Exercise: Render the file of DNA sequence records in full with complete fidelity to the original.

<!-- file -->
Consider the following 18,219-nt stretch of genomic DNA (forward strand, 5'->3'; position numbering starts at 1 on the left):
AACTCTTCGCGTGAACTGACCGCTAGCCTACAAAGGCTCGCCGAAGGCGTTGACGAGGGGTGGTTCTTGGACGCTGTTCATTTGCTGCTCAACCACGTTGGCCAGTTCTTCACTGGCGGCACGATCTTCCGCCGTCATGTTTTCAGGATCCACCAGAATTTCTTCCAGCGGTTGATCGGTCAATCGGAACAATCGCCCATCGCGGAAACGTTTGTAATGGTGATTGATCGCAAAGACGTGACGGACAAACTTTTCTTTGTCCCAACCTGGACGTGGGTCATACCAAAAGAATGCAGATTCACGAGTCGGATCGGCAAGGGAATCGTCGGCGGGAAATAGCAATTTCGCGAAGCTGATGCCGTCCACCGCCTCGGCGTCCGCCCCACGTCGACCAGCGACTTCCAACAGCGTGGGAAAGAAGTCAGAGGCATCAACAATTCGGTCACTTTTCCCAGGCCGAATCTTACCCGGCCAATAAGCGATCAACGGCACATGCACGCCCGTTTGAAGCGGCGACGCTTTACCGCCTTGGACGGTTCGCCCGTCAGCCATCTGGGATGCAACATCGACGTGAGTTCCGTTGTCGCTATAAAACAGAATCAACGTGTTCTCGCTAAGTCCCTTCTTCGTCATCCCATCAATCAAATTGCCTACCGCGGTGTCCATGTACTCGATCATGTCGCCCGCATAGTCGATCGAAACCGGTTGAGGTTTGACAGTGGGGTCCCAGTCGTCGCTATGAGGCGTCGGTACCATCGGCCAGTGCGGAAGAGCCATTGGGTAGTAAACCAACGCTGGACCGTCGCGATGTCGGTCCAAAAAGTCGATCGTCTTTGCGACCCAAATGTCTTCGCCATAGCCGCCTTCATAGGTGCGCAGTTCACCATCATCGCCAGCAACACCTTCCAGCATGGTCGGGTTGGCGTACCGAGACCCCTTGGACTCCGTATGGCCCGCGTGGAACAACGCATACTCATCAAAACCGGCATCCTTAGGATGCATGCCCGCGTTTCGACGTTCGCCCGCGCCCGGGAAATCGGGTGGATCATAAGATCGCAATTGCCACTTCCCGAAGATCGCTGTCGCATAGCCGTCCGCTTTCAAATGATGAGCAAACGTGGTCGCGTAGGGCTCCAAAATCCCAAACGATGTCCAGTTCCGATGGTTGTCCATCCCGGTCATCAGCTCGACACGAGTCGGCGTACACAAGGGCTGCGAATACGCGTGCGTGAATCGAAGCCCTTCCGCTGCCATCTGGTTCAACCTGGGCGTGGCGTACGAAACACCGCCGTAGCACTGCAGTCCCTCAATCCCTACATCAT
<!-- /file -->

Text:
Consider the following 18,219-nt stretch of genomic DNA (forward strand, 5'->3'; position numbering starts at 1 on the left):
AACTCTTCGCGTGAACTGACCGCTAGCCTACAAAGGCTCGCCGAAGGCGTTGACGAGGGGTGGTTCTTGGACGCTGTTCATTTGCTGCTCAACCACGTTGGCCAGTTCTTCACTGGCGGCACGATCTTCCGCCGTCATGTTTTCAGGATCCACCAGAATTTCTTCCAGCGGTTGATCGGTCAATCGGAACAATCGCCCATCGCGGAAACGTTTGTAATGGTGATTGATCGCAAAGACGTGACGGACAAACTTTTCTTTGTCCCAACCTGGACGTGGGTCATACCAAAAGAATGCAGATTCACGAGTCGGATCGGCAAGGGAATCGTCGGCGGGAAATAGCAATTTCGCGAAGCTGATGCCGTCCACCGCCTCGGCGTCCGCCCCACGTCGACCAGCGACTTCCAACAGCGTGGGAAAGAAGTCAGAGGCATCAACAATTCGGTCACTTTTCCCAGGCCGAATCTTACCCGGCCAATAAGCGATCAACGGCACATGCACGCCCGTTTGAAGCGGCGACGCTTTACCGCCTTGGACGGTTCGCCCGTCAGCCATCTGGGATGCAACATCGACGTGAGTTCCGTTGTCGCTATAAAACAGAATCAACGTGTTCTCGCTAAGTCCCTTCTTCGTCATCCCATCAATCAAATTGCCTACCGCGGTGTCCATGTACTCGATCATGTCGCCCGCATAGTCGATCGAAACCGGTTGAGGTTTGACAGTGGGGTCCCAGTCGTCGCTATGAGGCGTCGGTACCATCGGCCAGTGCGGAAGAGCCATTGGGTAGTAAACCAACGCTGGACCGTCGCGATGTCGGTCCAAAAAGTCGATCGTCTTTGCGACCCAAATGTCTTCGCCATAGCCGCCTTCATAGGTGCGCAGTTCACCATCATCGCCAGCAACACCTTCCAGCATGGTCGGGTTGGCGTACCGAGACCCCTTGGACTCCGTATGGCCCGCGTGGAACAACGCATACTCATCAAAACCGGCATCCTTAGGATGCATGCCCGCGTTTCGACGTTCGCCCGCGCCCGGGAAATCGGGTGGATCATAAGATCGCAATTGCCACTTCCCGAAGATCGCTGTCGCATAGCCGTCCGCTTTCAAATGATGAGCAAACGTGGTCGCGTAGGGCTCCAAAATCCCAAACGATGTCCAGTTCCGATGGTTGTCCATCCCGGTCATCAGCTCGACACGAGTCGGCGTACACAAGGGCTGCGAATACGCGTGCGTGAATCGAAGCCCTTCCGCTGCCATCTGGTTCAACCTGGGCGTGGCGTACGAAACACCGCCGTAGCACTGCAGTCCCTCAATCCCTACATCAT